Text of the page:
Katie Reid and Laura MacInnis
May 19, 2009
Editor’s note: Who has declared level 6 pandemic. A pandemic level 6 means mandatory forced vaccinations and global quarantine. Effectively, martial law. The Baxter pharmaceutical company is manufacturing the vaccine for what people are calling the swine flu (which is actually a never before seen mix of bird, human, and swine flu) despite a controversy over their bird flu vaccine being contaminated with live avian flu.
Vaccine makers could produce 4.9 billion pandemic flu shots per year in the best-case scenario, the head of thesaid on Tuesday, as rich and poor countries grappled over limited supplies.
WHO Director-Generaltold reporters after her meeting with 30 pharmaceutical companies that “there are a lot of unanswered questions” about how many vaccines could be made to protect vulnerable people from the new H1N1 virus.
“That is a very optimistic maximum capacity,” she said of the 4.9 billion estimate, which would be significantly lower if people need more than one injection to gain immunity against the strain or if seasonal flu vaccine-making continues.
Bringing a new clinical trials before regulatory authorities can approve it.vaccine to market — if it goes ahead — is expected to take 4-6 months, according to the WHO. It must be tested first on ferrets and then on humans in
U.N. Secretary-General Ban Ki-moon told the news briefing that while the newly-discovered virus strain now appears mild, it needs to be closely watched as it spreads around the world and starts to afflict impoverished countries.
“We may be in a grace period with H1N1 but we are still in the danger zone,” Ban said.
Earlier on Tuesday, the United Nations chief said it was essential for drugmakers to work with governments to avert the worst potential impacts of the flu, which has killed 79 people and infected nearly 10,000.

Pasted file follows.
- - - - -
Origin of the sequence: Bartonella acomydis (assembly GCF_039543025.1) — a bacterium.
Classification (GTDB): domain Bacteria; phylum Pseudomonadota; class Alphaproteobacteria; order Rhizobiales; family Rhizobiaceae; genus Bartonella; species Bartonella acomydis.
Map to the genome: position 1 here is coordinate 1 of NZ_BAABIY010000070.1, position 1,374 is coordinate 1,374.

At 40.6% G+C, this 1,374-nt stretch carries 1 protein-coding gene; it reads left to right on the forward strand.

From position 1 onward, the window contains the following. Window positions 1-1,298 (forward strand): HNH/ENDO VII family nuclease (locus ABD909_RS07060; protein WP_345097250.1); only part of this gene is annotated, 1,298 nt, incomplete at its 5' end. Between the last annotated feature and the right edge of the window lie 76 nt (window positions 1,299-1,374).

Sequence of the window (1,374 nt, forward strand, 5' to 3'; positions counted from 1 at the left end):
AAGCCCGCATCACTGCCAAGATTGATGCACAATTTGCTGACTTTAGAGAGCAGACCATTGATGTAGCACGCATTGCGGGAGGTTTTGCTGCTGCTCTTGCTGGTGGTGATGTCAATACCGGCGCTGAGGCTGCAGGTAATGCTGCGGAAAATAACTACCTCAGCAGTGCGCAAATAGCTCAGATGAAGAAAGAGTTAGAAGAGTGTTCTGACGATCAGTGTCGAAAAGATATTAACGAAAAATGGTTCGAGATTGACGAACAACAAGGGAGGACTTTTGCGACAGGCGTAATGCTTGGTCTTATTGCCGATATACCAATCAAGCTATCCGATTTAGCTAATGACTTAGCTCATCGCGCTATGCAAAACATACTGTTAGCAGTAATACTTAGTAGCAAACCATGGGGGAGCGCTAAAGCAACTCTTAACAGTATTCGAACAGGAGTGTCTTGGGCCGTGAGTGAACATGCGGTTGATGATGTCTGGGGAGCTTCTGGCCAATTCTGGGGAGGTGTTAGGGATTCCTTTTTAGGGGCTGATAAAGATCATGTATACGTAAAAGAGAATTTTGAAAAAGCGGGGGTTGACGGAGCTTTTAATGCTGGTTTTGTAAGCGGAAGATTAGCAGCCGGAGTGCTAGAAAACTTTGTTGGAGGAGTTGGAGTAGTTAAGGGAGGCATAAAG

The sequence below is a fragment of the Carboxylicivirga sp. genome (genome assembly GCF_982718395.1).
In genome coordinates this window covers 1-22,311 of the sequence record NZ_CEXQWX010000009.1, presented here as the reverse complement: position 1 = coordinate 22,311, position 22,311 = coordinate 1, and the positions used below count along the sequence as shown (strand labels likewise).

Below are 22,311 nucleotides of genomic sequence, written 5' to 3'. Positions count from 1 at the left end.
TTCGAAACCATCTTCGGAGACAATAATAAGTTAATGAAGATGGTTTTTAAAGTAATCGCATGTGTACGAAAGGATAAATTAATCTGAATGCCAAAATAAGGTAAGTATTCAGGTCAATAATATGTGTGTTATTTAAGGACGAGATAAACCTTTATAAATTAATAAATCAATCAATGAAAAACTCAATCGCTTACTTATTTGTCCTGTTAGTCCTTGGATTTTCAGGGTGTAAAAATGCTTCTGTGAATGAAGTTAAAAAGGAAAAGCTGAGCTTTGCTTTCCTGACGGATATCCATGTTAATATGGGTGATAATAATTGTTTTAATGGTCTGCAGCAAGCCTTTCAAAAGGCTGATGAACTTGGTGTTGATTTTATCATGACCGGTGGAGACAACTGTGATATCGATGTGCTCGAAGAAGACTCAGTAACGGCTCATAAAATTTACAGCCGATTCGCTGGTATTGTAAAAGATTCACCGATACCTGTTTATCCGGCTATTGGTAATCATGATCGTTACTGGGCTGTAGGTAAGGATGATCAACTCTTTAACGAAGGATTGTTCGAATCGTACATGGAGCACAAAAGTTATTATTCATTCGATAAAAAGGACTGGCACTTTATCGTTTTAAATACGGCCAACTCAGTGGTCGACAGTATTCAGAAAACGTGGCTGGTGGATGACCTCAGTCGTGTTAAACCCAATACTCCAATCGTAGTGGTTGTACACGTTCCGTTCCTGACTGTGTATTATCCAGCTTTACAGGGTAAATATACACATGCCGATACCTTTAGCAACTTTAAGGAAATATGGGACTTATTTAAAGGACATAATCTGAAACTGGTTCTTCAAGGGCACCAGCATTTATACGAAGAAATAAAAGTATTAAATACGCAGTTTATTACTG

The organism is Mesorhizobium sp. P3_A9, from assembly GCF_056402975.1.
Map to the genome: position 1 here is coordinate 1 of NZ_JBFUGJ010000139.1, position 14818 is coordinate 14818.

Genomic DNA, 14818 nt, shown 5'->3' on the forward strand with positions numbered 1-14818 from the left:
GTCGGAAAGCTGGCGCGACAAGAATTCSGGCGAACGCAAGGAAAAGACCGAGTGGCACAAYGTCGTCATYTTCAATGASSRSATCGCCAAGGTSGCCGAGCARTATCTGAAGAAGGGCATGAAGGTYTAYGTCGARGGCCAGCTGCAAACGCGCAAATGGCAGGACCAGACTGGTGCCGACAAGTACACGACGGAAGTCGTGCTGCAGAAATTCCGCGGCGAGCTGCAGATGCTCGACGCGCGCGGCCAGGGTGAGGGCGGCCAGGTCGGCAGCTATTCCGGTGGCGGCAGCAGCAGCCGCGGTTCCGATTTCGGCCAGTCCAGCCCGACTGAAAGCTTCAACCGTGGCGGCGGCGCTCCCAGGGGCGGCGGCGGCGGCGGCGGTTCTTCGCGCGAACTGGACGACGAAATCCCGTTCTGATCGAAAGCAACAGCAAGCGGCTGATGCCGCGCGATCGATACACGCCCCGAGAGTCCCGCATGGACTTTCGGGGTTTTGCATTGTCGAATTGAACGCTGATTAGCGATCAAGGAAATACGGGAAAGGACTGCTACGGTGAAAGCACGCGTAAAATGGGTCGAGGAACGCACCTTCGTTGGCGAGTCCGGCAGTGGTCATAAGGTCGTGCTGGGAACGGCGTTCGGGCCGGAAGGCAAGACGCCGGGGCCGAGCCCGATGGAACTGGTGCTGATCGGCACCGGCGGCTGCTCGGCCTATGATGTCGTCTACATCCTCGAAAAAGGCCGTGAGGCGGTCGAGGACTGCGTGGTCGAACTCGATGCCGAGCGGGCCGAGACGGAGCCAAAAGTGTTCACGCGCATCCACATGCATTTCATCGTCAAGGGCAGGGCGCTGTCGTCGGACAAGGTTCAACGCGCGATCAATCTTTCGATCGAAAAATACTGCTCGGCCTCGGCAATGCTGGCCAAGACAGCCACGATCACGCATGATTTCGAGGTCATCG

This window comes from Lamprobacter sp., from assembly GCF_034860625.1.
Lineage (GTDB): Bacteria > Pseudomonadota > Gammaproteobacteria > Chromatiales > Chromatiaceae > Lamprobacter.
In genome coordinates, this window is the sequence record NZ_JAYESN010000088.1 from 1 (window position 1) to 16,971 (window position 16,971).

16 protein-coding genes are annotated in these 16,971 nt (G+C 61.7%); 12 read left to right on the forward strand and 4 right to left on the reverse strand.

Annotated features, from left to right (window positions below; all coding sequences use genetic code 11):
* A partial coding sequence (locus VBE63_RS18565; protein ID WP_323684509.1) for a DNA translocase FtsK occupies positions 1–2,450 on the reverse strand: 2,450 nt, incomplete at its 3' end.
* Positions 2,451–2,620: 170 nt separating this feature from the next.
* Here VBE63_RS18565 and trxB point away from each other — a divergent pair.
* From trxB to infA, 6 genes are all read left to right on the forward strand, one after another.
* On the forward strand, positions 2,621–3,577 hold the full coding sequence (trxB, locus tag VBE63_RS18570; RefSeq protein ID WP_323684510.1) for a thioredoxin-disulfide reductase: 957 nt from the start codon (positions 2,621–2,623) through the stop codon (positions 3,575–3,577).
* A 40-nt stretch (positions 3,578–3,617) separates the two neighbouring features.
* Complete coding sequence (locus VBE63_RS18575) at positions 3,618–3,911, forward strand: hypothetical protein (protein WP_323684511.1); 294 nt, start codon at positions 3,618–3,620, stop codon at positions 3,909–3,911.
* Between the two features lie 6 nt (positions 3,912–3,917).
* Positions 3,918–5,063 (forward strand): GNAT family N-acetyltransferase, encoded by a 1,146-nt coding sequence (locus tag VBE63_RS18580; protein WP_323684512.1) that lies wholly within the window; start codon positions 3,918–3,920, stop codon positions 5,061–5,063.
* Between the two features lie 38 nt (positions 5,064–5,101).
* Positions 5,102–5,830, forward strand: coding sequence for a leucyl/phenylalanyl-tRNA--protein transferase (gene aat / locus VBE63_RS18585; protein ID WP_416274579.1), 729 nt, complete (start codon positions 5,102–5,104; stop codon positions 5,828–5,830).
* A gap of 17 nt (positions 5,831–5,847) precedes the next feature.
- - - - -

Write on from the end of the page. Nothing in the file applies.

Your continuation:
“Partnerships with the private sector are absolutely vital,” he told representatives of the WHO’s 193 member governments gathered in Geneva, urging them to think beyond their borders in their response to the H1N1 strain.
Though most people infected so far have experienced mild symptoms similar to the common flu, pregnant women and people with HIV/AIDS, diabetes and other health problems appear to be vulnerable to more severe effects like pneumonia.
Health experts have said weather could affect the continued spread of the virus, with more cases expected as countries in the southern hemisphere move into winter. Flu viruses typically thrive in cold and dry environments.
READY TO PRODUCE
Pharmaceutical executives taking part in Tuesday’s vaccines meeting at the WHO’s Geneva headquarters said they were primed to ramp up production of H1N1 vaccines if needed, and would await more directions about how to balance their output.
“Our companies stand ready to produce H1N1 vaccines when the recommendation comes from the WHO,” the International Federation of Pharmaceutical Manufacturers and Associations said.
Six companies have pledged to make 10 percent of the vaccine they produce available for distribution to poor countries, and eight are in talks about donations, said Gelmer Leibbrandt, general manager of Schering-Plough‘s Nobilon.
Chan said that vaccine makers have shown “a very serious commitment” to help the international community prepare for a pandemic of flu, which could be mild in its effects to start and become more severe as it circles the globe.
Questions remain about whether an H1N1-only vaccine is needed in the near-term — especially if its production cuts the world’s supply of injections for seasonal flu, which kills up to 500,000 people a year and causes severe illness in millions.
U.S. Health and Human Services Secretary Kathleen Sebelius said pharmaceutical companies should ramp up their production of seasonal and then later switch to pandemic injection making “if that is necessary.”
“There is still so much uncertainty about this virus that it is really premature for us to even make a determination about how many people would appropriately be vaccinated, in what order, how many doses will be required, at what point. All those discussions are still very much underway,” Sebelius said.
Ban, in his remarks to the World Health Assembly, called on wealthy nations to help support poorer states fight the flu.
But one international official said he expected battles ahead as governments try to secure finite supplies ofand vaccines to protect their populations.
“Enabling poor countries to be able to access the various medical supplies they need is going to be a critical political and technical issue,” he said. “This issue will require political attention.”
The WHO has said the world is on the brink of pandemic from the H1N1 virus, which has been most prevalent in North America and begun to infect large numbers in Japan, Britain and Spain.